Democrat Mark Critz has the momentum in his 12th district faceoff with Jason Altmire, closing to within 4 points of his McCandless opponent within a week of Tuesday's primary, according to a Tribune-Review/Susquehanna Research poll.

Whoever wins that race, the DCCC has reserved more than $2 million in Pittsburgh/Johnstown TV advertising space post Labor Day to defend the seat and go after the PA18 seat incumbent Republican Tim Murphy holds (though he too faces challenger Evan Feinberg Tuesday). It's part of a $32 million effort by the congressional campaign committee to counterbalance huge GOP-friendly spending by SuperPACs in the fall, Politico reports.\

UPDATE: Keith Rothfus -- the Republican facing either Altmire or Critz in PA12 -- released a statement on the DCCC ad buy:

“I am emboldened by this news because it shows how desperate the Democrats are in trying to convince us, the hard working people of Southwestern Pennsylvania, that their failed economic policies, continued addiction to spending, and big government agenda is the right choice for the PA-12.  I look forward to continuing my message of empowering the people and the job creators rather than the government and the bureaucrats, and letting the people of Southwest PA know they have a choice.  The Washington bureaucrats are turning off the lights in Pennsylvania and across the country, we intend to keep them on.”

There are still two other Republicans in the presidential race (including Newt Gingrich, who showed at last night's GOP dinner in Lancaster) but the party brass in Pa is getting behind Mitt Romney. Gov. Corbett got on board yesterday and today it's state chairman Rob Gleason. From a statement:

“Today, we are proud to join Governor Tom Corbett, Senator Toomey and other top Republicans in endorsing Mitt Romney as our next president and the candidate who will get our country back on the path to fiscal security and prosperity.  Mitt Romney is the leader our nation needs to restore Americans’ faith in their government and put our nation back on a path of lasting prosperity.  Governor Romney has the experience needed to balance the budget, reduce our debt, lower taxes, reign in government and create an environment where business can thrive,” Chairman Rob Gleason said.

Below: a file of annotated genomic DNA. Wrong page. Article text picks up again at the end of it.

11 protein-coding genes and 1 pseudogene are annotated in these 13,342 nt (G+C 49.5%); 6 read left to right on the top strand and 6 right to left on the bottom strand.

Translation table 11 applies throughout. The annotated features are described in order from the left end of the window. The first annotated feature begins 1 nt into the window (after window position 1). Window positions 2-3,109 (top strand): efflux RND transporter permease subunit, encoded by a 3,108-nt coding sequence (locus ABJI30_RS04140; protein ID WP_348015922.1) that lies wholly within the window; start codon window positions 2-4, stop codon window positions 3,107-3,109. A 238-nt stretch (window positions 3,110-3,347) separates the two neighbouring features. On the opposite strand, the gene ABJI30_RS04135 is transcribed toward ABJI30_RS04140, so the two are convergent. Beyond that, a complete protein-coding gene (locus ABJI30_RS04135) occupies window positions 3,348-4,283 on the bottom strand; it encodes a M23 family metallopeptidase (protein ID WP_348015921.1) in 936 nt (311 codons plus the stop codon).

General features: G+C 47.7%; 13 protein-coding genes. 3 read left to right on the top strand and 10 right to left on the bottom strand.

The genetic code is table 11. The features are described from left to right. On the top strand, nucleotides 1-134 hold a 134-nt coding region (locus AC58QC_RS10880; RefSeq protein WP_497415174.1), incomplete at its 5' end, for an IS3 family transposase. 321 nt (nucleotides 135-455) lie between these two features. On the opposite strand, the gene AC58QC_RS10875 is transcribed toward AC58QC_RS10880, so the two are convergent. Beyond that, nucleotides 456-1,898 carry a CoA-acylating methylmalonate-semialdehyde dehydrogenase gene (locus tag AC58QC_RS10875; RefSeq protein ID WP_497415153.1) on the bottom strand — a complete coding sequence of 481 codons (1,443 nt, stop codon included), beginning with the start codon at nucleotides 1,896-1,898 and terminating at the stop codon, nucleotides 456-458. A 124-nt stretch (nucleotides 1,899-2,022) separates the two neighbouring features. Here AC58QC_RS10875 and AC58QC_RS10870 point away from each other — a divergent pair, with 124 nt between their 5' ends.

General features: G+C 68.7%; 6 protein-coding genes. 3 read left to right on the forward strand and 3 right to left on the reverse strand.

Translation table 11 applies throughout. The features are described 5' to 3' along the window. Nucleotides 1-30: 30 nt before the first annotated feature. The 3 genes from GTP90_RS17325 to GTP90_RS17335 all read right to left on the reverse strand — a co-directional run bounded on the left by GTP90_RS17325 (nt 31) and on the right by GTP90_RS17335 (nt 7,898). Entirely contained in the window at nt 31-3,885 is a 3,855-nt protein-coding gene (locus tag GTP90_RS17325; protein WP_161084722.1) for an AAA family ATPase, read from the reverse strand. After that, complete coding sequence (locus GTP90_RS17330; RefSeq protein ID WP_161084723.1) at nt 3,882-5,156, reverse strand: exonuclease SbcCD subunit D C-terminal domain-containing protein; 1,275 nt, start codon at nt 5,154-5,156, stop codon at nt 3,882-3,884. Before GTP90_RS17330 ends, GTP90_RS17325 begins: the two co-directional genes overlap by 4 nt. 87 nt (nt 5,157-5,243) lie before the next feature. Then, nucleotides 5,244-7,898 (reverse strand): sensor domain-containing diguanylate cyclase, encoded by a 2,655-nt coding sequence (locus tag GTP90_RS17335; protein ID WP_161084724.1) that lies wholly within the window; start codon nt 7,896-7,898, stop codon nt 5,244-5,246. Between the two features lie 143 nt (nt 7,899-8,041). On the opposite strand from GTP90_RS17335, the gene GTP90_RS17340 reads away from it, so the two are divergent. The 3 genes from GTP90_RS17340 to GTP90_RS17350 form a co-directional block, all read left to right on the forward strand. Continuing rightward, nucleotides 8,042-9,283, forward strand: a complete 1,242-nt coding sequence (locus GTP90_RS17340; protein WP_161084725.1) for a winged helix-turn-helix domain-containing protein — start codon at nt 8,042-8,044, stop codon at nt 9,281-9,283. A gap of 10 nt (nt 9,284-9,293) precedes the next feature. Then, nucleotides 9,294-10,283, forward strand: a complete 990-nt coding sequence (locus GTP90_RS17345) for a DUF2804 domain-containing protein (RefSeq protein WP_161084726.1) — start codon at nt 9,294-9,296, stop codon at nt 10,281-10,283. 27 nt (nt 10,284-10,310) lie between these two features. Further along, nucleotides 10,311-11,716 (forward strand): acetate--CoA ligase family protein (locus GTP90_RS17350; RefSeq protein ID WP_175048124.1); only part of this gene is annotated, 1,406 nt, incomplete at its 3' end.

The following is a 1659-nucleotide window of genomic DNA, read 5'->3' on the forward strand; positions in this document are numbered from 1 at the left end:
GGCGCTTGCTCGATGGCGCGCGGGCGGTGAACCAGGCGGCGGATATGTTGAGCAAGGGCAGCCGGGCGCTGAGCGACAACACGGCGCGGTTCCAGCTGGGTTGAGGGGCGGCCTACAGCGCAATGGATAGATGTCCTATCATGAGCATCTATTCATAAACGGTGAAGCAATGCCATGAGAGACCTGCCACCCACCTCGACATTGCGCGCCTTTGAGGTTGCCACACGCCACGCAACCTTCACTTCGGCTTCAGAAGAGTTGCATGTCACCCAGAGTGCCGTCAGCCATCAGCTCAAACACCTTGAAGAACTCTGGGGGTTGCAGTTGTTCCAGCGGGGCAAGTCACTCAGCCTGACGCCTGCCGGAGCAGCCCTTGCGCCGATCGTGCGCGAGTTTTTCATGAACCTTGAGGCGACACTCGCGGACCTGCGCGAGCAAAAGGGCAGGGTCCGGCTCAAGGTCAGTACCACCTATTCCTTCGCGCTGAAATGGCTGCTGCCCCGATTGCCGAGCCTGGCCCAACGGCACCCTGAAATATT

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Toomey to unveil alternative spending plan

Published by Tracie Mauriello on .

He doesn't like President Obama's budget and he's said he's disappointed that Democrats, who control the Senate, haven't put forth any alternatives so now Sen. Pat Toomey, R-Pa., is ready to put his own spending plan on the table.

The only trouble with that is that Budget Committee Chairman Kent Conrad has so far prohibited the introduction of alternative budgets. Mr. Toomey will try anyway. 

The senator plans to explain his plan tomorrow during a briefing with Washington reporters. 

"The American people ... want a serious and substantive budget that puts our country on a path to balance. Is that too much to ask?" Mr. Toomey said in a statement released late this evening.

 

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Same war, different battlefield

Published by Tracie Mauriello on .

U.S. Rep. Tim Murphy already has been pressing the Air Force and Pentagon to reverse an administration decision to close the 911th Airlift Wing and reduce forces at the 171st Air National Guard station at Pittsburgh International Airport in Moon.

Today he brought his fight to the House Armed Services Committee, where his comments were well-received by Committee Chairman Buck McKeon, R-Calif. Mr. McKeon particularly agreed with Mr. Murphy’s assertion that the proposed cuts are the NFL equivalent of firing all the starters in order to save money.

The Air Force’s planned closure is part of a military realignment plan aimed at troop reductions and cost savings.  Closing the 911th would save $354 million over five years, according to the Department of Defense, but Mr. Murphy and other Pennsylvania lawmakers say the analysis is flawed.

"The Air Force is making a quick and easy decision rather than an economical one," Mr. Murphy testified today.

He asked the Armed Services Committee to consider his bill preventing the Air Force from transferring any planes from the 911th until Congress reviews the matter. Additionally, he asked the committee to order a cost-benefit analysis that compares the two local bases with other installations that have similar missions.

"Decisions of this magnitude should be made in the best interst of the taxpayers and the military -- not because it's the easy option," Mr. Murphy said.